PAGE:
Mac OS X Tiger in a Nutshell
A Desktop Quick Reference
Publisher: O'Reilly Media
Final Release Date: November 2005
Pages: 528

Following the common-sense O'Reilly style, Mac OS X Tiger in a Nutshell cuts through the chaff and gives you practical details you can use every day. Everything you need to know about the Unix side of Mac OS X has been systematically documented in this book.

Mac OS X Tiger in a Nutshell offers a complete overview of Mac OS X Tiger (Version 10.4), focusing on the BSD Unix layer. This book familiarizes you with over 300 of Tiger's Unix commands, the Terminal application, file management, system and network administration issues, and more.

Completely revised for Mac OS X Tiger, this book offers:

  • The most complete and thorough coverage of Mac OS X's Unix commands you'll find anywhere (even in the system)
  • An overview of basic system and network administration features, including coverage of NetInfo and Directory Services
  • An introduction to using Mac OS X's Unix command-line interface, the Terminal application
  • An overview of Mac OS X's Unix text editors, including vi and Emacs
  • Information on shell syntax variables for Tiger's default Unix shell, bash

Each command and option in this book's Unix Command Reference has been painstakingly tested and checked against Tiger; even the manpages that ship with Mac OS X can't compete in accuracy. Mac OS X Tiger in a Nutshell is the most comprehensive quick reference on the market and is a must for any serious Mac user.

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4.0

Grab some Jolt and your favorite junk food - it's Mac/Unix geek time!

By Steve Zappe

from Undisclosed

Comments about oreilly Mac OS X Tiger in a Nutshell:

"Mac OS X Tiger in a Nutshell" isn't your typical tome on "everything you need to know to use Mac OS X." If you're looking for an easy to read, richly illustrated book to curl up with on a rainy day with a cup of coffee, this isn't it. But if you're interested in the Unix underpinnings of Mac OS X, then grab a six pack of Jolt and your favorite junk food, because there's a heck of a lot of information packed into this book.

The authors clearly identify their target audience early on - "Unix users and Unix programmers", or generally people who are already familiar with the Unix system. Obviously, that's not your stereotypical Macintosh user from pre-OS X days (i.e., System 7 or Mac OS 9). But if you've ever spent time using other operating systems (dare I say DOS?) or are feeling adventurous and want to "peek under the hood", then you'll also benefit from the wealth of information presented in this book.

"Tiger in a Nutshell" is organized into three major parts. Part I, "Commands and Shells", introduces the basic concepts of networking and system administration. After providing a four page quick reference to Unix commands by topic (terrific for beginners), fully one half of the remainder of the book is a comprehensive alphabetical Unix command reference, which the authors claim is the most complete and thorough reference available anywhere (even on the system itself). They've borrowed heavily from other O'Reilly Nutshell books to compile this list, and this compilation alone is worth the price of the book. They also cover the Terminal, which is the gateway between the Aqua graphical user interface (GUI) and what they call the "no-nonsense command-line interface" of Darwin. After briefly providing an overview of different flavors of shells, the authors then describe bash, the default user shell for Mac OS X Tiger.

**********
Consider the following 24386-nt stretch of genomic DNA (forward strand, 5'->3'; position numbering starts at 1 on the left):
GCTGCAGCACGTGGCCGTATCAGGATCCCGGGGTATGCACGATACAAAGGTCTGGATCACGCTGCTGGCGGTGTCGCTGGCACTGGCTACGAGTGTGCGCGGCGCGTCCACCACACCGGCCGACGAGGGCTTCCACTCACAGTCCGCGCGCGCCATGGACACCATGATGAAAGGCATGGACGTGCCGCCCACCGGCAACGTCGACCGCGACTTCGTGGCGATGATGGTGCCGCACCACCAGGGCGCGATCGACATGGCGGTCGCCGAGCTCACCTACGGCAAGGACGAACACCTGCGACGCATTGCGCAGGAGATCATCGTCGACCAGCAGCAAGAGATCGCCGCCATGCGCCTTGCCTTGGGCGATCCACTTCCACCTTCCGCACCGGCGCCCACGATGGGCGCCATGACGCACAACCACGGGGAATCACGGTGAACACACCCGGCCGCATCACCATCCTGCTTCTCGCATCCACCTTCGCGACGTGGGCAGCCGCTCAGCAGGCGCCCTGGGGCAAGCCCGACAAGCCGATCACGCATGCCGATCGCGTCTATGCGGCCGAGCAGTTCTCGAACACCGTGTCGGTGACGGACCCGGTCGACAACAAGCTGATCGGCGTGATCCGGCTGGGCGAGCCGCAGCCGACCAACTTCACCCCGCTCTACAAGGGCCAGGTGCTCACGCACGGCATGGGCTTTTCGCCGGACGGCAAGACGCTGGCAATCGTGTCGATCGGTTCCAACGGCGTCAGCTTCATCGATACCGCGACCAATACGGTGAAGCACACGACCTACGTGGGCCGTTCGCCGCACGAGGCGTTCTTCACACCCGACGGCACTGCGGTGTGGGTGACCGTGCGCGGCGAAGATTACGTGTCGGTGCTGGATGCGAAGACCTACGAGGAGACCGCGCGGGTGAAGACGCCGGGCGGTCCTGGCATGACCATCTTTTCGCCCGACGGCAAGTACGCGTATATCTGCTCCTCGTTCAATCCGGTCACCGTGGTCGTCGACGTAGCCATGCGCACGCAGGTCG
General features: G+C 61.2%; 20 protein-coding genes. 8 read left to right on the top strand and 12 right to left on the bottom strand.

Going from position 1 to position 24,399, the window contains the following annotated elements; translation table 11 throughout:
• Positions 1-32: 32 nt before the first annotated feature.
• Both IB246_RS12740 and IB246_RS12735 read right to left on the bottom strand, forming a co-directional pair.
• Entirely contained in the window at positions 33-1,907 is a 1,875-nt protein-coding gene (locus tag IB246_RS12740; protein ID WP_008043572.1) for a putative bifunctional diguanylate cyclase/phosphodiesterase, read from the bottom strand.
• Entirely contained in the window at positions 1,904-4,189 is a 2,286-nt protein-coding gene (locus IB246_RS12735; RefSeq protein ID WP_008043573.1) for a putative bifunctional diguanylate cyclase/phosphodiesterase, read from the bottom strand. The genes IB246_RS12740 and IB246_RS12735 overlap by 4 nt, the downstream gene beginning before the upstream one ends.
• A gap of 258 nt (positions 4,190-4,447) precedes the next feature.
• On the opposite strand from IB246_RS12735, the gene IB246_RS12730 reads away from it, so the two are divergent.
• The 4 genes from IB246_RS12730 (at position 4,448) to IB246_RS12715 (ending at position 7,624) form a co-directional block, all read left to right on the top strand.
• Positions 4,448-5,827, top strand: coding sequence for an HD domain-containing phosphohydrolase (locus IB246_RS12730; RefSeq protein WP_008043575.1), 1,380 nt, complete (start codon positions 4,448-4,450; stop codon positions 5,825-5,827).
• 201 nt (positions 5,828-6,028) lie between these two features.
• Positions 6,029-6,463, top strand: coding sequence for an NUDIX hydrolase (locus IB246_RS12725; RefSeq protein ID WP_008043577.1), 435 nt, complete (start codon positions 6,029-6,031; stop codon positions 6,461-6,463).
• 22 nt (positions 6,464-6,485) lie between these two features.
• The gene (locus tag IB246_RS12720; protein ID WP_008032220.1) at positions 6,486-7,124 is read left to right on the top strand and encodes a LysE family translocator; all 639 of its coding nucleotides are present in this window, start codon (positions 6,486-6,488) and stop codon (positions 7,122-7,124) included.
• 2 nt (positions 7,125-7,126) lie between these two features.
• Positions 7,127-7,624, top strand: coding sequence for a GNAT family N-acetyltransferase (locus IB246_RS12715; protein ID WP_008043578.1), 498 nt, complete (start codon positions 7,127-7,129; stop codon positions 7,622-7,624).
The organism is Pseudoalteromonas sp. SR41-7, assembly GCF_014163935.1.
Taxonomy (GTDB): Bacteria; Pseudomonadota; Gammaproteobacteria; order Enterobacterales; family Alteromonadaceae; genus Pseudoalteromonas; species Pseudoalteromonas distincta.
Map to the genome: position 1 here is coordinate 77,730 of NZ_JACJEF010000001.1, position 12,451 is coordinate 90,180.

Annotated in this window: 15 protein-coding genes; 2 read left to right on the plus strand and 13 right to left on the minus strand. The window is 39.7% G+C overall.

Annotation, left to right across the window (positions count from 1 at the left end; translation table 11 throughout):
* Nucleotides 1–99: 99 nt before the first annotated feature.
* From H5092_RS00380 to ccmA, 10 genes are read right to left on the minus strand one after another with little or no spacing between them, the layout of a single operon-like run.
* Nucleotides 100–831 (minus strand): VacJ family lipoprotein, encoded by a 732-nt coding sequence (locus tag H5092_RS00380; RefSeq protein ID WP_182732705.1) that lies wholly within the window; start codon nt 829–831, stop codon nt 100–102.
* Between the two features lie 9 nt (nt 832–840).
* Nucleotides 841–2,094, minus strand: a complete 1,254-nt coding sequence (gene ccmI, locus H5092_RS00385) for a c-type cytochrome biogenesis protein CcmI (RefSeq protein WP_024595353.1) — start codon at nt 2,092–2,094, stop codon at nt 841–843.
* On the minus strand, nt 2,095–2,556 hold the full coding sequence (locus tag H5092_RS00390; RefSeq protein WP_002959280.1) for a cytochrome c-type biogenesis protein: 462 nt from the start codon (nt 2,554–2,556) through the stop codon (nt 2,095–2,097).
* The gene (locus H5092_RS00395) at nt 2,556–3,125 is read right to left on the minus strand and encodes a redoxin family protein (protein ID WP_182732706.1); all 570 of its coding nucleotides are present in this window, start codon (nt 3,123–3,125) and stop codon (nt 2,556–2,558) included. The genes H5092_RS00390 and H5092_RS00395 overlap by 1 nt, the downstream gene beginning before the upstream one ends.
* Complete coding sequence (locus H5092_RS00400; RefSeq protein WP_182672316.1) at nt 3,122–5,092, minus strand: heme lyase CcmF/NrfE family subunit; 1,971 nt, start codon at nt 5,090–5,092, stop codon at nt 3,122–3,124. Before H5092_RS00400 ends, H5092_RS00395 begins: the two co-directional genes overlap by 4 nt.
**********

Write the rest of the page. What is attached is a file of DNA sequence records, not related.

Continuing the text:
Part II, "Text and Text Processing", describes the tools used to work with text files, including text editing programs like vi and Emacs, and pattern matching commands like grep and the metacharacters used in search and replacement patterns. There are separate chapters that go into the details for both the vi and Emacs editors. By the way, just a little obscure history about the vi editor... although "vi" (pronounced "vee-eye") is derived from the shortest unambiguous abbreviation of "visual", I remember learning it back in the 90's as an acronym for a less flattering term: "virtually impossible". That gives you an idea how spoiled we've become with text editors that don't require memorizing arcane commands - remember, that's why you'd buy this book, right?

Finally, Part III, "Managing Mac OS X", offers chapters on managing Mac OS X Tiger with full knowledge (gained from reading the preceding 400 pages) about the Unix underpinnings of the operating system. Here's where you'll be able to finally understand the file system, directory services, how to run network services, using X Windows (also known as X11) as an alternate GUI to Apple's Aqua interface, and learn about the defaults database, used to store preferences for individual applications.

This book obviously isn't for the casual or newbie Mac user, but provides an excellent reference for the Unix geek learning to use the Mac, and the Mac geek wanting to learn more about the incredible power of Unix that is just waiting to be unleashed. As long as you're in the target audience, I have no qualms recommending this book for you!

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